Motorcycles and motor vehicles safely share the road
LAWTON, Okla. (KSWO) - “Motorcycles are innately dangerous and it’s a choice every person makes when they get on one. You’re putting your life at risk, and it’s the same as if you’re driving a car. It’s all about what you want to do to limit those risks,” said Earl McConnell.
Earl McConnell has been riding motorcycles for 16 years, and in his opinion, intersections are one of the most dangerous spots. According to the National Highway Traffic Safety Administration, he’s right. Because at least 70% of motorcycle-vehicle collisions happen at intersections, but that’s not the only danger.
”I mean people who mow their grass and dump it in the road, that’s basically ice when you get on top of it. If you’ve never road on gravel, take your time when you’re on it, and look out for stuff. I mean we lost people to mattresses coming off of trailers, ice chests coming off the back of trucks. Look out, don’t get behind things that have cargo, stay away from dump trucks things fly off,” said McConnell.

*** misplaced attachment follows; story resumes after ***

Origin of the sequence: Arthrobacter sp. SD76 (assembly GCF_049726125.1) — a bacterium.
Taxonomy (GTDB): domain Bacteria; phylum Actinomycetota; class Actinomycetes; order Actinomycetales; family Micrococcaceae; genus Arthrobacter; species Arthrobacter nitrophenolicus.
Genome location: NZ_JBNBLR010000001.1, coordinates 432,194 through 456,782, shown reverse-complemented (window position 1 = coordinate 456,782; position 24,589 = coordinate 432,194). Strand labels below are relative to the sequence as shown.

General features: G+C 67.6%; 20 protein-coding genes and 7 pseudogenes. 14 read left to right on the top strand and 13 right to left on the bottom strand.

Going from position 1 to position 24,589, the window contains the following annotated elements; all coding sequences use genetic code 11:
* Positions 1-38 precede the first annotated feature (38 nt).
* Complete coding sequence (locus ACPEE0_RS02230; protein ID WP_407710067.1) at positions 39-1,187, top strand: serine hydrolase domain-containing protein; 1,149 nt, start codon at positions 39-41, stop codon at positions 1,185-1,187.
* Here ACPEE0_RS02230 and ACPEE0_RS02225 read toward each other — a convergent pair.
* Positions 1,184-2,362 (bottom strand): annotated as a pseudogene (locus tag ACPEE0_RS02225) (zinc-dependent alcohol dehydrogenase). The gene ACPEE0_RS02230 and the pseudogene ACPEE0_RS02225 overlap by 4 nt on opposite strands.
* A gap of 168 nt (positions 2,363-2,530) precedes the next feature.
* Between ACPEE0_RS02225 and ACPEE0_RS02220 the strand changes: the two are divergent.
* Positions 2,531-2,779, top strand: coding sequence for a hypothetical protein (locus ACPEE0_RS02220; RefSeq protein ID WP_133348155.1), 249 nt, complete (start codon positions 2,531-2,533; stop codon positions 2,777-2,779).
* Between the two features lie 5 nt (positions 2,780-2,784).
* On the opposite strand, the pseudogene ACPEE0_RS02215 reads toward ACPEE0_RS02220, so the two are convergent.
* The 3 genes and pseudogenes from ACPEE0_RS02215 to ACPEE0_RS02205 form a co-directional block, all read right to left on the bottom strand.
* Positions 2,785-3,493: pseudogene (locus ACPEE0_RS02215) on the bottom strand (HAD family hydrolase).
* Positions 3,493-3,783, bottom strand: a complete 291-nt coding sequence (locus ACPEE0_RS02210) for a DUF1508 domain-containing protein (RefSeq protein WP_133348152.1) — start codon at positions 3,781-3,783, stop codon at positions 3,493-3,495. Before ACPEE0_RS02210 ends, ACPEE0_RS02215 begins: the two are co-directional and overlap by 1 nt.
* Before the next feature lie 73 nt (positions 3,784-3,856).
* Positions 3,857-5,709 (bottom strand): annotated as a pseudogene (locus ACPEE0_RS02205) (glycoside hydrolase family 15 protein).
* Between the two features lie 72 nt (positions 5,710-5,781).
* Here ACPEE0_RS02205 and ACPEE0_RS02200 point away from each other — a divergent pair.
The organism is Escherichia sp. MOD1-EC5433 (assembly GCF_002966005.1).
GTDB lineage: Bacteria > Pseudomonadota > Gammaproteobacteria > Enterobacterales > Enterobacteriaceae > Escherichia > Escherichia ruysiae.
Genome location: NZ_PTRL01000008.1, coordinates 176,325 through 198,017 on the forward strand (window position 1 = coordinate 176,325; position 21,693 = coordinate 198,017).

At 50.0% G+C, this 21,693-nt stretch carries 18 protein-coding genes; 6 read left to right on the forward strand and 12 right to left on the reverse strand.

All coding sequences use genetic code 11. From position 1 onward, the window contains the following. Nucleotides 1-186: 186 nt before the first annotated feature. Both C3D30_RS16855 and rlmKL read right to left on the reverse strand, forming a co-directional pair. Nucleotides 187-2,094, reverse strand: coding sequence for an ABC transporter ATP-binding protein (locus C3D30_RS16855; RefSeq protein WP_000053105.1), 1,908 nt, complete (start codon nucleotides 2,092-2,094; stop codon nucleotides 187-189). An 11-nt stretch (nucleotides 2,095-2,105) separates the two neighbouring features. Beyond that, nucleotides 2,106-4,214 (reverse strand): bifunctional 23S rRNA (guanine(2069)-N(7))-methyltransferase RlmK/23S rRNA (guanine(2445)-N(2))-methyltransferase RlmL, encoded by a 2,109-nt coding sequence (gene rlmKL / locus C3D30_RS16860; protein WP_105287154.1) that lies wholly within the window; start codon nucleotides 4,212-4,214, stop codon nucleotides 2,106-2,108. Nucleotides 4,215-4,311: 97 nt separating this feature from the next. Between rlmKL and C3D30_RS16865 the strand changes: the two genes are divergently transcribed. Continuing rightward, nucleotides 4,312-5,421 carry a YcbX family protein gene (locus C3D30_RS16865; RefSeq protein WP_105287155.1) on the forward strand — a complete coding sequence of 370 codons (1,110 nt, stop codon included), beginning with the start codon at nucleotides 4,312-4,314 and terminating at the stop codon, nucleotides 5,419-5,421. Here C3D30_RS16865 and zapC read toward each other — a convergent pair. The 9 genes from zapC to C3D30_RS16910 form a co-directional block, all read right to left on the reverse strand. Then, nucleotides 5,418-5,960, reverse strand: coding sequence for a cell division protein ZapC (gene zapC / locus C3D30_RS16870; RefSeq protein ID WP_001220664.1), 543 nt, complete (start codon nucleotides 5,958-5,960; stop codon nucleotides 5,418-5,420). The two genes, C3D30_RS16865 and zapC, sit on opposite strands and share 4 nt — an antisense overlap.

McConnell said his first time riding a motorcycle, he broke both of his wrists. After that, he decided to take a motorcycle safety course.
He said it made it a lot easier and safer for him to ride, and he suggests that all motorcyclists take a course and find mentorship.
While safety courses and mentorship are only recommended to civilian motorcycle riders, it is required for all military members.
Walt Patterson is the interim lead safety instructor at Fort-Sill.
The course began in 2005, after Fort Sill signed a contract with the Motorcycle Safety Foundation Program, because of the skyrocketing number of motorcycle crashes and fatalities.
”I teach these guys, it’s in the curriculum, that you look ahead and you play the what if game with yourself. What if that car pulls out, what if the light changes, what if that child comes across the street,” said Walt Patterson.
Private First Class Dallas Vaughan is currently taking the course, although he doesn’t have a motorcycle yet.
“Taking the course just for honestly safety, I have had buddies get in accidents before, and I don’t want to be one of those,” said Vaughan.
PFC Vaughan said he wants to avoid being in a crash.
“I honestly just say wear the proper gear, because I’ve seen buddies get messed up, and I’ve seen buddies walk away from stuff they shouldn’t have walked away from,” said Vaughan.
It is not illegal to not wear a helmet while riding a motorcycle in Oklahoma, but it is highly suggested by safety officials. However, on Fort Sill, it is mandatory to wear a helmet.
“Riding a motorcycle is about 90% mental, so it would probably be a good idea that you wore a helmet, to protect the main part of riding a motorcycle,” said Patterson.
Copyright 2022 KSWO. All rights reserved.